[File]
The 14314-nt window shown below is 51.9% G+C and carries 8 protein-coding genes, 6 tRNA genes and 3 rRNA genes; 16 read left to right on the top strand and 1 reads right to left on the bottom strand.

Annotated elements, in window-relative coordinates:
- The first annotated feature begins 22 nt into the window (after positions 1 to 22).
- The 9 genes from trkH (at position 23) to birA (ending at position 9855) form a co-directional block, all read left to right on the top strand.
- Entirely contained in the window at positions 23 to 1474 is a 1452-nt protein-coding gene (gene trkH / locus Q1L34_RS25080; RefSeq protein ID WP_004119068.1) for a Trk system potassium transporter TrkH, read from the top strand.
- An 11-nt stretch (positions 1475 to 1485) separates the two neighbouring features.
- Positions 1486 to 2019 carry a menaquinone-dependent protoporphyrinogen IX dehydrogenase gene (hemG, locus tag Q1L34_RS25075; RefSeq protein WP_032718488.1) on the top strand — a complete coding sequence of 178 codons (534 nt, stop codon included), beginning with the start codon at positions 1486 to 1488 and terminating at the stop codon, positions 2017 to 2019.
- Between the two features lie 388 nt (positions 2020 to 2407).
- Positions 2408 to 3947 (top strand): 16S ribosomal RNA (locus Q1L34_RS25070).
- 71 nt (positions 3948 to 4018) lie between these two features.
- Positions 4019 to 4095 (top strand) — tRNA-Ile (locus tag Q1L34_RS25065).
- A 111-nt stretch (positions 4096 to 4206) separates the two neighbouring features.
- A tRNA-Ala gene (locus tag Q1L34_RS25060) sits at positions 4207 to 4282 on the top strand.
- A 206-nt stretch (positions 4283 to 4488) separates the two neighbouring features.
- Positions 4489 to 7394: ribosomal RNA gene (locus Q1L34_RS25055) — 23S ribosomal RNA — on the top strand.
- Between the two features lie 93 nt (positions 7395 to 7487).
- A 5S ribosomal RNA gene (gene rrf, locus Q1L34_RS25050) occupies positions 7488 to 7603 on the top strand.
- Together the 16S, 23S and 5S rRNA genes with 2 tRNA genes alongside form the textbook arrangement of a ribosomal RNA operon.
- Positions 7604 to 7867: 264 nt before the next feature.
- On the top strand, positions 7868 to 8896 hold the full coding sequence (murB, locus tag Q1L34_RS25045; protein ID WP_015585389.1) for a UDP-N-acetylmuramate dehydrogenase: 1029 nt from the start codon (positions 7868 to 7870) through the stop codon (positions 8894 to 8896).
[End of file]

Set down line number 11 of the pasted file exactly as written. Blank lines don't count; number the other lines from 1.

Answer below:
- Positions 4019 to 4095 (top strand) — tRNA-Ile (locus tag Q1L34_RS25065).